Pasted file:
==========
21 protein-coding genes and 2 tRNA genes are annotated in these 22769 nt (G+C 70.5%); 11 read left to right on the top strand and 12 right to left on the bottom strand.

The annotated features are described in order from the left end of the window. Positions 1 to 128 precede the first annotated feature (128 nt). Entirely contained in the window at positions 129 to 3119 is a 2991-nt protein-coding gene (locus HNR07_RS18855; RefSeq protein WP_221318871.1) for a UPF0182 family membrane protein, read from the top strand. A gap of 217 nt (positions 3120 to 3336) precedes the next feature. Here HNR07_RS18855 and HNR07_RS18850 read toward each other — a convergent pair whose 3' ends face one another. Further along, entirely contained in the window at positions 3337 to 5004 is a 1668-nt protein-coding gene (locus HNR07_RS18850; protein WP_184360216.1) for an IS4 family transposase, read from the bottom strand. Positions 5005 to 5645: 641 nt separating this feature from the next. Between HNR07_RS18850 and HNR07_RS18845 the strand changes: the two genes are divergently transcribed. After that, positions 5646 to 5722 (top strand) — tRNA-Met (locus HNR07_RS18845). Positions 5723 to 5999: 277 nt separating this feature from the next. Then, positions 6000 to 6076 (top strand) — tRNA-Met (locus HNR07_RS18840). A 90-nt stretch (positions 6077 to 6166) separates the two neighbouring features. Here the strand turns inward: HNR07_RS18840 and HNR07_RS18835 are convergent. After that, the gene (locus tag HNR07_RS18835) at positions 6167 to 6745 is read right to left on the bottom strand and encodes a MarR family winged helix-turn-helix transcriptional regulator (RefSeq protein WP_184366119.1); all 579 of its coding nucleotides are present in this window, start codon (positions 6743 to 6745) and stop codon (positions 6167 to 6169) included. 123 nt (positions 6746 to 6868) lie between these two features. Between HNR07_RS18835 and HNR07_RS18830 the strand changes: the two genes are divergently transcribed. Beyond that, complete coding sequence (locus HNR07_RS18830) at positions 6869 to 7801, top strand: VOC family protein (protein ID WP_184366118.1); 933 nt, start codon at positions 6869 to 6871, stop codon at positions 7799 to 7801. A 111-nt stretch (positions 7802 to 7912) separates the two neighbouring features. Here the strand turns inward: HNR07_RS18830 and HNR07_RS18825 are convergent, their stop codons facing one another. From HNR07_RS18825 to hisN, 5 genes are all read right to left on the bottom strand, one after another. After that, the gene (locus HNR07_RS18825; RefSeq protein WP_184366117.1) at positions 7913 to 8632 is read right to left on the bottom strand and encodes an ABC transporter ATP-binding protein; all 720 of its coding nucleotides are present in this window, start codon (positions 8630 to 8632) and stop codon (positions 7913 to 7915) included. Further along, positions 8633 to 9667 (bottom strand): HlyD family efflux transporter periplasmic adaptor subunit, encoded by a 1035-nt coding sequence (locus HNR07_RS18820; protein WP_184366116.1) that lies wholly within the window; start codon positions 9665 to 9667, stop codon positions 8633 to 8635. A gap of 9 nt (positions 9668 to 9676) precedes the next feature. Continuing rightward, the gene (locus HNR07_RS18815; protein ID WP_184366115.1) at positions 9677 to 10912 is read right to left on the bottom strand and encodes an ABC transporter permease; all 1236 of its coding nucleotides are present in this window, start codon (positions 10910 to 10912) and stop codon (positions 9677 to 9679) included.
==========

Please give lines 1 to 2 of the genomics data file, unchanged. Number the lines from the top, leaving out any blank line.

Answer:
21 protein-coding genes and 2 tRNA genes are annotated in these 22769 nt (G+C 70.5%); 11 read left to right on the top strand and 12 right to left on the bottom strand.

The annotated features are described in order from the left end of the window. Positions 1 to 128 precede the first annotated feature (128 nt). Entirely contained in the window at positions 129 to 3119 is a 2991-nt protein-coding gene (locus HNR07_RS18855; RefSeq protein WP_221318871.1) for a UPF0182 family membrane protein, read from the top strand. A gap of 217 nt (positions 3120 to 3336) precedes the next feature. Here HNR07_RS18855 and HNR07_RS18850 read toward each other — a convergent pair whose 3' ends face one another. Further along, entirely contained in the window at positions 3337 to 5004 is a 1668-nt protein-coding gene (locus HNR07_RS18850; protein WP_184360216.1) for an IS4 family transposase, read from the bottom strand. Positions 5005 to 5645: 641 nt separating this feature from the next. Between HNR07_RS18850 and HNR07_RS18845 the strand changes: the two genes are divergently transcribed. After that, positions 5646 to 5722 (top strand) — tRNA-Met (locus HNR07_RS18845). Positions 5723 to 5999: 277 nt separating this feature from the next. Then, positions 6000 to 6076 (top strand) — tRNA-Met (locus HNR07_RS18840). A 90-nt stretch (positions 6077 to 6166) separates the two neighbouring features. Here the strand turns inward: HNR07_RS18840 and HNR07_RS18835 are convergent. After that, the gene (locus tag HNR07_RS18835) at positions 6167 to 6745 is read right to left on the bottom strand and encodes a MarR family winged helix-turn-helix transcriptional regulator (RefSeq protein WP_184366119.1); all 579 of its coding nucleotides are present in this window, start codon (positions 6743 to 6745) and stop codon (positions 6167 to 6169) included. 123 nt (positions 6746 to 6868) lie between these two features. Between HNR07_RS18835 and HNR07_RS18830 the strand changes: the two genes are divergently transcribed. Beyond that, complete coding sequence (locus HNR07_RS18830) at positions 6869 to 7801, top strand: VOC family protein (protein ID WP_184366118.1); 933 nt, start codon at positions 6869 to 6871, stop codon at positions 7799 to 7801. A 111-nt stretch (positions 7802 to 7912) separates the two neighbouring features. Here the strand turns inward: HNR07_RS18830 and HNR07_RS18825 are convergent, their stop codons facing one another. From HNR07_RS18825 to hisN, 5 genes are all read right to left on the bottom strand, one after another. After that, the gene (locus HNR07_RS18825; RefSeq protein WP_184366117.1) at positions 7913 to 8632 is read right to left on the bottom strand and encodes an ABC transporter ATP-binding protein; all 720 of its coding nucleotides are present in this window, start codon (positions 8630 to 8632) and stop codon (positions 7913 to 7915) included. Further along, positions 8633 to 9667 (bottom strand): HlyD family efflux transporter periplasmic adaptor subunit, encoded by a 1035-nt coding sequence (locus HNR07_RS18820; protein WP_184366116.1) that lies wholly within the window; start codon positions 9665 to 9667, stop codon positions 8633 to 8635. A gap of 9 nt (positions 9668 to 9676) precedes the next feature. Continuing rightward, the gene (locus HNR07_RS18815; protein ID WP_184366115.1) at positions 9677 to 10912 is read right to left on the bottom strand and encodes an ABC transporter permease; all 1236 of its coding nucleotides are present in this window, start codon (positions 10910 to 10912) and stop codon (positions 9677 to 9679) included.